Andrew Samwick agrees with me. Smart guy:
Vox Baby: More on Executive Compensation: Mark Thoma and Brad DeLong have picked up the theme of this earlier post on executive compensation. Brad makes three points:
First, at-the-money options do not make CEOs "long" their company as much as long the volatility of their company. It's clear that direct ownership of stock--ideally, restricted stock--is a better mechanism for aligning managers' interests with shareholders.
I agree with Brad's conclusion--restricted stock is a better method of aligning the interests of managers and shareholders.
Second, when I looked at the data I thought I saw an important difference between entrepreneurial-CEO-owners (like Bill Gates, with stock) and manager-CEO-nonowners (with options). I think there is an important difference.
True as well--there is an important difference. My point in the original post is that there are very few examples one can find in which, through options, manager-CEO-nonowners accumulated ownership stakes that were large enough so that their compensation was meaningfully different from what Jensen and Murphy were describing in the data. My issue with Krugman's column was that he was implicating J&M in the option mess--I don't think that's warranted.
Third, we do have a big organizational problem here. We need diversity of ownership--both to raise capital on the scale required for modern business organizations and to spread risk. But once you have diversified ownership, monitoring and supervising managers becomes a public good from the shareholders' perspective, and it is very hard to get market or market-like or indeed voting political mechanisms to adequately supply public goods: the difficulties of collective action by dispersed owners of corporations has been one of the institutional flaws of modern capitalism for more than a century.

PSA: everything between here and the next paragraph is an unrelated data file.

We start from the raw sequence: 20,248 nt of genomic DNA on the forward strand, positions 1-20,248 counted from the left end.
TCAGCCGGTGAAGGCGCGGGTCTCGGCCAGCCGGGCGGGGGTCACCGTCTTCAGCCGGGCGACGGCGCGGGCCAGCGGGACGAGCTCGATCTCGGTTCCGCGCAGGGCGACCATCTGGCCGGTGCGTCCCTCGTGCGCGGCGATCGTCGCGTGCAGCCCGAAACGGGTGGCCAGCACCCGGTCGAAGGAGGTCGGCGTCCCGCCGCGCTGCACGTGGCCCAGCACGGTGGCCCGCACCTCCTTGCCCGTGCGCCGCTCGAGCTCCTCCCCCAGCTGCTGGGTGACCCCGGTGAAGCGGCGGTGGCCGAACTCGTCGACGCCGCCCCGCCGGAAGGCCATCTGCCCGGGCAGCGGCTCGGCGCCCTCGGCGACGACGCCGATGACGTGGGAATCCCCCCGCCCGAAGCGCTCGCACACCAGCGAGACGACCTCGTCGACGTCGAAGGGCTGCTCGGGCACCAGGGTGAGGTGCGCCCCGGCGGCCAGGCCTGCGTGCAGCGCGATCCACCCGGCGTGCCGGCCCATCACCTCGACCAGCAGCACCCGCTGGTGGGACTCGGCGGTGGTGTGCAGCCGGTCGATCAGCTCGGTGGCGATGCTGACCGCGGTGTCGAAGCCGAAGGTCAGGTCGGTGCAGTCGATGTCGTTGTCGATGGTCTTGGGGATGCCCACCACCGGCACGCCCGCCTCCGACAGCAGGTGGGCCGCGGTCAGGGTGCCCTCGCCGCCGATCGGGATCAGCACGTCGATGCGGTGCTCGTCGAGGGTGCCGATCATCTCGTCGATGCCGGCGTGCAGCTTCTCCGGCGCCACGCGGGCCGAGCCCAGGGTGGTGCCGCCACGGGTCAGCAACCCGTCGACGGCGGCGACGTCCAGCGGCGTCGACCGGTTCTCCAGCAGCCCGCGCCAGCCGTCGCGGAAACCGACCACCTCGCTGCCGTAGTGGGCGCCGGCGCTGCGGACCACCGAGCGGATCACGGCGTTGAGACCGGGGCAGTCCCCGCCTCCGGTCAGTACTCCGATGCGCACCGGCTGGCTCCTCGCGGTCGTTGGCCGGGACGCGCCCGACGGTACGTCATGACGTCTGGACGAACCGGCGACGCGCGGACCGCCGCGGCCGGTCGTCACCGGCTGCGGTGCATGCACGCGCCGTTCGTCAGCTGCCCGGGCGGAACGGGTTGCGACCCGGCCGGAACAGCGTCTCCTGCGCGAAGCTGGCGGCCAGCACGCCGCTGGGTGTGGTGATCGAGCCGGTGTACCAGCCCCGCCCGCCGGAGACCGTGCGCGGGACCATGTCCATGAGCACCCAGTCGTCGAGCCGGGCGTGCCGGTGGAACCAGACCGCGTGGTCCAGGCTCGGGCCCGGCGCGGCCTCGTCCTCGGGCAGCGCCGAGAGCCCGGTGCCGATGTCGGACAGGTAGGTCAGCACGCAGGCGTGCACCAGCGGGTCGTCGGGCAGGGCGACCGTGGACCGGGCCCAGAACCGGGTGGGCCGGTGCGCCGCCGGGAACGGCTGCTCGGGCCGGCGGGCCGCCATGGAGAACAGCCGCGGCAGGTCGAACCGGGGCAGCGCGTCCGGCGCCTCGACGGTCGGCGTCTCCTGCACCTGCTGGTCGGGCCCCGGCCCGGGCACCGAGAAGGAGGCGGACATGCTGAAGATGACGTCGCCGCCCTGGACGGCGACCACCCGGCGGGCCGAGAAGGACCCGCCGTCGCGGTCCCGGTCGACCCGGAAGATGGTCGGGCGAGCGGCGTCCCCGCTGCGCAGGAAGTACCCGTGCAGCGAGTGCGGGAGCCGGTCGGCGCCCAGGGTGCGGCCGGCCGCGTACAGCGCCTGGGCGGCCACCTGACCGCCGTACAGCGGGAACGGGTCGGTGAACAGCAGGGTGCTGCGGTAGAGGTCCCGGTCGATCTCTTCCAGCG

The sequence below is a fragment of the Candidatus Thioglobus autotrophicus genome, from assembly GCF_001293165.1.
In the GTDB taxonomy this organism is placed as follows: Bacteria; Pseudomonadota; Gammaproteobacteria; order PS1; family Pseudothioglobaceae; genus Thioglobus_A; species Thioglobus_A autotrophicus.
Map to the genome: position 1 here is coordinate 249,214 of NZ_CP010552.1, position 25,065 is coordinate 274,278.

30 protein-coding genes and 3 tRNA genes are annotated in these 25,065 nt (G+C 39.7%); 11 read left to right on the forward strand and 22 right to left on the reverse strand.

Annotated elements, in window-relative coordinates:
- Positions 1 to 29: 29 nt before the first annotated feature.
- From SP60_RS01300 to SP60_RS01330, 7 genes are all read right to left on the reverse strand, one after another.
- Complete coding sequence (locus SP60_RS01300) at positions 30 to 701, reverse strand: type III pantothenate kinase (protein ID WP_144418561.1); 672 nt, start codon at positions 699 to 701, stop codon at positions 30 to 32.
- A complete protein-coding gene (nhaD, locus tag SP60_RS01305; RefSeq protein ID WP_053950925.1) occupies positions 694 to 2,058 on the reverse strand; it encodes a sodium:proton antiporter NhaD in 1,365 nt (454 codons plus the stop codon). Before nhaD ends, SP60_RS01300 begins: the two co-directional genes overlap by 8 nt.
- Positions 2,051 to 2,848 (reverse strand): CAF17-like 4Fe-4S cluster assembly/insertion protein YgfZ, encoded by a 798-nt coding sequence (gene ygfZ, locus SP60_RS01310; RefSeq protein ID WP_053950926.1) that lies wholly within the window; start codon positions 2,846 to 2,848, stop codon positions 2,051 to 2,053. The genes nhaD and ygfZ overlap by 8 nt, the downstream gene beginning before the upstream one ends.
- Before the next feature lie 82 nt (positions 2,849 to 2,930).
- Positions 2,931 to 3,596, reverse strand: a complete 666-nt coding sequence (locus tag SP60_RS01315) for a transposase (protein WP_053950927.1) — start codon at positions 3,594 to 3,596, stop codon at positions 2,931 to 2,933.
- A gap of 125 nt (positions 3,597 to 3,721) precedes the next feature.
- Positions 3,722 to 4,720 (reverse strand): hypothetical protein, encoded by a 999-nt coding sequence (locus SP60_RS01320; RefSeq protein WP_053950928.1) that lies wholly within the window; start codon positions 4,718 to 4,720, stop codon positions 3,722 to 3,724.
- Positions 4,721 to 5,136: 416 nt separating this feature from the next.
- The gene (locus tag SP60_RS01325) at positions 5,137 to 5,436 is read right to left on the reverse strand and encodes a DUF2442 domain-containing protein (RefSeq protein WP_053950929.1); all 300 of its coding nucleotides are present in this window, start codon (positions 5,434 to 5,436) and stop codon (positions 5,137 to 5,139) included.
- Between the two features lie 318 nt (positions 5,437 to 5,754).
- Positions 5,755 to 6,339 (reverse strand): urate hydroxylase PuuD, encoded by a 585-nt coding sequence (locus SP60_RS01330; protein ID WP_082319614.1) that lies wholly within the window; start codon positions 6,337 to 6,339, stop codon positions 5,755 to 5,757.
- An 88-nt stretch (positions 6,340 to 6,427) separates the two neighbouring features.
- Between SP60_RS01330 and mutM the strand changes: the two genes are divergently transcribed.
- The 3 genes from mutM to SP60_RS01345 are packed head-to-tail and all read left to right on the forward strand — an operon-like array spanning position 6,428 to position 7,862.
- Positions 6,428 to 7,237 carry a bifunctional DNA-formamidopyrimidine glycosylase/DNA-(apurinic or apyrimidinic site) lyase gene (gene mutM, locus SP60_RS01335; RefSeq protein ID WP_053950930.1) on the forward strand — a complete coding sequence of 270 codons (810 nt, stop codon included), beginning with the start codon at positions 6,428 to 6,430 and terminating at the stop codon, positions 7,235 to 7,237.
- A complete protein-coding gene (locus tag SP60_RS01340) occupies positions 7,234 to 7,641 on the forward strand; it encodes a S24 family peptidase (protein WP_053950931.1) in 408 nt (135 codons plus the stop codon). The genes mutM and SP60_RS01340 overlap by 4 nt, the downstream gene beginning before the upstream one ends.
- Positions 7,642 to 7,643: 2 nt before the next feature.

The fear today is that mechanisms of corporate control and governance that used to constrain the ability of top managers to raid the corporation have broken down even more than in the past. Why and how much and indeed whether this is true is a very hard question. To say that "corporate boards are failing" to do their job is true, but leaves the questions of why they are failing and whether they are failing any more than in the past unanswered.
True again. The problems resulting from the separation of ownership and control in large corporations are the central problem in corporate finance. I did not intend to raise the two questions posed at the end of Brad's post but only to assert that corporate boards are the last line of defense against problems of corporate governance. If the recent use of options is perceived as abusive, hold the Boards that were complicit or clueless to account.